ITALIAN OR CORDED QUILTING

Characteristics

Fabric-usually lustrous, silk, satin, shantung, also fine linen, polished cotton Design-flowing parallel lines worked in running stitch, back stitch or machine Traditional work did not have other embroidery stitches Padding-cord, wool or wool tops, between parallel lines creating a raised surface| Thread-cotton or linen, same or contrast colour Quilting or trapunto is often used in association.

History

 

The word ‘quilt’ means a stuffed sack, mattress or cushion from the Latin ‘culcita’.

Despite its name, Italian Quilting did not develop solely in Italy. Corded quilting is found in artifacts from many Asian and Middle Eastern countries. Throughout the 17th C and well into the 18th C the technique was widely practised throughout Europe and was highly fashionable

Italian quilting was introduced to Italy during the Renaissance as a direct result of the trade in rich silks and satins, so the fabrics and technique are closely associated. The visual appeal of quilting is enhanced by lustrous fabrics but linens, polished cottons and fine wool are also used.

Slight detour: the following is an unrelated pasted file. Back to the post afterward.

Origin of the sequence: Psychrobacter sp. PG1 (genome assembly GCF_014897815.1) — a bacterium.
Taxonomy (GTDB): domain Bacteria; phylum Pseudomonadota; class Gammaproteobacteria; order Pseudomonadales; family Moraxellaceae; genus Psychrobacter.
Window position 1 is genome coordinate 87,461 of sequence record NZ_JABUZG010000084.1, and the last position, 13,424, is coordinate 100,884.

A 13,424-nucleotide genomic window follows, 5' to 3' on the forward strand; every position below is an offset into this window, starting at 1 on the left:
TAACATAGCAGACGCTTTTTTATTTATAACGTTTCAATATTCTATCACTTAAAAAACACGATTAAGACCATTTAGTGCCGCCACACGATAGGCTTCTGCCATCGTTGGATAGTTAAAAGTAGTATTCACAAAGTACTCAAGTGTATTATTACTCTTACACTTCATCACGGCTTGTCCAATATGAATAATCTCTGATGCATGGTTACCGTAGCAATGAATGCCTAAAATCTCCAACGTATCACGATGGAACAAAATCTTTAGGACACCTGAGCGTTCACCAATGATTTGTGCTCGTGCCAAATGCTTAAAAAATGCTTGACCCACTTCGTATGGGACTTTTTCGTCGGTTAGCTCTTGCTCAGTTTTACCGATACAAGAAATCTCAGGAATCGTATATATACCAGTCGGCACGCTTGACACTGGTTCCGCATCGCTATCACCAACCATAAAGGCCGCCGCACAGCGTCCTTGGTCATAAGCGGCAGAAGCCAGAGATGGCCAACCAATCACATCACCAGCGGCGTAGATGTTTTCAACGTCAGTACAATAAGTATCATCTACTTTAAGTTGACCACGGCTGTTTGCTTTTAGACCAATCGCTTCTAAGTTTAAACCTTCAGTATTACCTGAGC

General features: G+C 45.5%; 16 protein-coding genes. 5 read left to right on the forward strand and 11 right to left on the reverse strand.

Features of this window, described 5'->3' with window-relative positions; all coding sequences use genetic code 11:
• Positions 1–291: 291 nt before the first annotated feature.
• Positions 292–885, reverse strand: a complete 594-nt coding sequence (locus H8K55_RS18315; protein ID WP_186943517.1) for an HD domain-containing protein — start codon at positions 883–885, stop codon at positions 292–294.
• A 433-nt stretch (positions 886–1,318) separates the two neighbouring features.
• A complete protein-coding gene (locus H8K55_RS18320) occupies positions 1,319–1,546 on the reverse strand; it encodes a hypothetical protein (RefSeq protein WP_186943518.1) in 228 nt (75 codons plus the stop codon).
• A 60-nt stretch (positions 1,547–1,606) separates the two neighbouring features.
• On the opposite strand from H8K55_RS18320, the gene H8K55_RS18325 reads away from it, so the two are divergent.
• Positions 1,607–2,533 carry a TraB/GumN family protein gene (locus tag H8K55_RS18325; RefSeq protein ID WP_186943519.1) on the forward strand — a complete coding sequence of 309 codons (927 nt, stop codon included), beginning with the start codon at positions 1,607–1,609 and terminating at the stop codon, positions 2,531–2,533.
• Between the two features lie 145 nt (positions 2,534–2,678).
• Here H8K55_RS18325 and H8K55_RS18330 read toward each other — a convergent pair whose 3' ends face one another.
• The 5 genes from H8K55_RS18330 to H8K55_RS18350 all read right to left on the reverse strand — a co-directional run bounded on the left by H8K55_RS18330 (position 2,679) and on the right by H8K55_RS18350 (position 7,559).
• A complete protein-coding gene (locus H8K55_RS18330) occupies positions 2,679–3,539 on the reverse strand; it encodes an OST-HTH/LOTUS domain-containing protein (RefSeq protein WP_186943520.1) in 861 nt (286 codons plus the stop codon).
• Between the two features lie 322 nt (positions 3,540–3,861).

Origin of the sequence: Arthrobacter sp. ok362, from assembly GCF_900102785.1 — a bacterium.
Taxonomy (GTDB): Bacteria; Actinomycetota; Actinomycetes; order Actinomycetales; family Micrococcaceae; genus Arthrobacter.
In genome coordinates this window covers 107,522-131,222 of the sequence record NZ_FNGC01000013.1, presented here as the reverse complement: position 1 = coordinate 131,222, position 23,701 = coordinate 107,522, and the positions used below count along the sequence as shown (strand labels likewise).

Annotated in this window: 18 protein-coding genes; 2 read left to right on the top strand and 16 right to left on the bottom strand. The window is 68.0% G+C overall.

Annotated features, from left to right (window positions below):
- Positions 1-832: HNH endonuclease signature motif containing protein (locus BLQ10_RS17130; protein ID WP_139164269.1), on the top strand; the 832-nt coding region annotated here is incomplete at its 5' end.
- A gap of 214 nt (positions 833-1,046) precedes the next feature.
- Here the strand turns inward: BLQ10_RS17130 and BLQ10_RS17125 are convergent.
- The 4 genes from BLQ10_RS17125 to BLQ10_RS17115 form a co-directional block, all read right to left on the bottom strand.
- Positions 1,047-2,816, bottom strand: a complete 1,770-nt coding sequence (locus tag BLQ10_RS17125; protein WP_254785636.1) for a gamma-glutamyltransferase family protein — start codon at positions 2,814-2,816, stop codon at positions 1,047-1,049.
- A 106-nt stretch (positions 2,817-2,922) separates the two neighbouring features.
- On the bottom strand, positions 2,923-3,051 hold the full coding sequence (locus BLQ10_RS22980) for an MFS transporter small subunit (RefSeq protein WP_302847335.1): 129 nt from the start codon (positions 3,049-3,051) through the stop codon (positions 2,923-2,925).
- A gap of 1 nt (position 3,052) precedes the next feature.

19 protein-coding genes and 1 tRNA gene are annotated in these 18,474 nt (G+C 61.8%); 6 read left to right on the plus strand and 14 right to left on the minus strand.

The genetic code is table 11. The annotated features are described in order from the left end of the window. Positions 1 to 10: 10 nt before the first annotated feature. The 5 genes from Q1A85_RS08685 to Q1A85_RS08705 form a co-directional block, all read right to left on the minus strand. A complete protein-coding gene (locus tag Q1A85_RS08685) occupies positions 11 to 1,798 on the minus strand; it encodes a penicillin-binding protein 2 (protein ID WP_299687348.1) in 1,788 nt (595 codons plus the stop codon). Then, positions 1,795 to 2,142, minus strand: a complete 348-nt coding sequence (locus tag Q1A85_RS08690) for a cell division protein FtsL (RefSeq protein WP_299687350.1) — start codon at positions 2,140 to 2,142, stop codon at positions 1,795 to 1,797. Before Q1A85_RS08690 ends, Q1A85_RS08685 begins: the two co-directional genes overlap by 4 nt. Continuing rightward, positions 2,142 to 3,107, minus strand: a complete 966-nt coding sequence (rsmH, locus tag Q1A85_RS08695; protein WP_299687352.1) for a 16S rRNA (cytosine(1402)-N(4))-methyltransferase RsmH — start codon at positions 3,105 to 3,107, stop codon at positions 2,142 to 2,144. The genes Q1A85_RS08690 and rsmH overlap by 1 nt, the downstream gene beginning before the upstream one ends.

Very large quilts and hangings were fashionable as furnishings in the last half of 17th C. and early 18th C. as well as waistcoats, jackets, undergarments, particularly petticoats, dressing gowns, and caps.
The whole effect is a flowing continuous movement. Many traditional designs are based on geometric lines involving beautiful interlaced patterns, flower arrangements and naturalistic figures in domestic scenes

Today, the design can be worked by hand or machine. Twin needles of a sewing machine can be used to create parallel lines of stitching quickly and efficiently.

Although usually worked with two layers of fabric, the technique can be worked with one layer with the design on the top layer. Once in a frame, one hand holds the cord in place under the fabric while the other hand works herringbone stitch across the parallel lines of design. Finished piece is usually lined.

*Trapunto has two layers of fabric with just one line of stitching forming a design shape.The fabric is slit on the back and wadding inserted.

References

Colby, Averil, Quilting, Batsford, London, 1987
Poe, Ann, Quilting School: Complete Guide to Patchwork and Quilting, Readers' Digest, New York 1993
The Batsford Encyclopedia of Embroidery Techniques, Batsford, London, 1984
Weldon's Encyclopedia of Needlework, The Waverly Book Co, London.

© Valerie Cavill 2008

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